When each Wednesday’s flowers arrive, does this woman feel, again, the newness of love? Does she feel through his love, the love of the Father? Does she feel supported, valued, seen – even changed? Only the recipient of extravagant love like this can answer these questions, but this consecration of song lyrics in a husband’s heart reminds us that God’s Song can change us, too. Its wisdom can profoundly impact what we think and feel about ourselves and His gift of married love.
The deep magic Lewis wrote about still calls to us. It shouts in the city streets and raises its voice in the public square (Proverbs 1:20). Its wisdom reveals a magic far deeper and more engaging than our best novels and movies. It is the romance the Father desires for every married couple – a love portrayed in the conversations of the Song’s husband and wife. We hope you will find in each aria of this ancient, carefully constructed love song, new ways to communicate and new insights that deepen your appreciation for each other. We also hope you will share the activity below as a gift from your “own vineyard,” and that it will increase the closeness you feel and help you experience the redemptive magic in her words “my own vineyard is mine to give” (Song of Songs 8:12).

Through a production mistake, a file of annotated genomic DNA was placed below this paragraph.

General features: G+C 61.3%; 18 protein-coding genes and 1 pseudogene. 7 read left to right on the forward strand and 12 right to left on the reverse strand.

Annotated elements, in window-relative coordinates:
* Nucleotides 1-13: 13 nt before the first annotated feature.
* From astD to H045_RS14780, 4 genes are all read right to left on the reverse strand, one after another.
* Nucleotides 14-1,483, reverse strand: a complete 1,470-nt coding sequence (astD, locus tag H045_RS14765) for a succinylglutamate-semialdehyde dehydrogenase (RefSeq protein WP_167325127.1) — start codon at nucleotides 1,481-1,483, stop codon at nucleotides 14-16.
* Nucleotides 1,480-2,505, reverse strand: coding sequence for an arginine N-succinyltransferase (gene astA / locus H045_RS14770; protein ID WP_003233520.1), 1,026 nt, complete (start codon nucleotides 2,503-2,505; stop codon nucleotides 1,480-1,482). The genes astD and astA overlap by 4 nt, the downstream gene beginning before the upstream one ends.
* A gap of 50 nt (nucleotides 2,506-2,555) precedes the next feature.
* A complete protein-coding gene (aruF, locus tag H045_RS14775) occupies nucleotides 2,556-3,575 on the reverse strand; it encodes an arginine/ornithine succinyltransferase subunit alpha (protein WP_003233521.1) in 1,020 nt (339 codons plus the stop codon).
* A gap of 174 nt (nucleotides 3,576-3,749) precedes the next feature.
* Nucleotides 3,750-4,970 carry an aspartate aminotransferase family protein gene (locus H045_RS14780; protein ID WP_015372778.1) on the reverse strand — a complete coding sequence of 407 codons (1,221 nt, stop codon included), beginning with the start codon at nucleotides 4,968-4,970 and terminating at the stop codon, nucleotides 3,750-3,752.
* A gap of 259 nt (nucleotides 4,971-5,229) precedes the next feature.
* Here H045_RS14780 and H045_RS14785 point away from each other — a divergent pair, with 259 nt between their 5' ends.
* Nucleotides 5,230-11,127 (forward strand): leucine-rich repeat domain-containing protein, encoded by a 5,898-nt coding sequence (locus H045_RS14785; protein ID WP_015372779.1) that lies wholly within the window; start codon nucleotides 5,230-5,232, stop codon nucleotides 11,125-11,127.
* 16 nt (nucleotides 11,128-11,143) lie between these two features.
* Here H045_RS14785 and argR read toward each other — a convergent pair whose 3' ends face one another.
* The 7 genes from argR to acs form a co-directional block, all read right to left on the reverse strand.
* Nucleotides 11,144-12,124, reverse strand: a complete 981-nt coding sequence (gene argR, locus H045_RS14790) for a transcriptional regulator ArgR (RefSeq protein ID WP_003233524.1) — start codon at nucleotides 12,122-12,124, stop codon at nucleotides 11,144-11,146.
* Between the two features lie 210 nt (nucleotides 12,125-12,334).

Redeeming Love Activity
- YouTube the popular “Extra Gum Commercial,” The Story of Sarah and Juan, and watch it together.
- Next, go to the store together and buy a package of your favorite gum.
- Open a stick of gum and save the wrapper.
- Sitting in a favorite spot or eatery, draw a picture on one of the gum wrappers of one significant time in your marriage when you felt changed by your spouse’s love. (The above commercial will provide ideas.)
- Give your gum wrapper picture to your partner and share your related thoughts.
- Use the emotions from this activity to create new redemptive moments together!
 The Song uses her “vineyard” as a metaphor to talk about her entire person (her inner being and her physical presentation). See chapter 2:14 “voice” and “face” for a similar designation.
 Alden, Robert. “An Outline of the Song of Songs Which is Solomon’s.” Unpublished paper. Denver Seminary, December 1987.
 For further discussion see Rollins & Trammell, Love Lock: Creating Lasting Connections with the One You Love, Crosslink Publishing, 2019.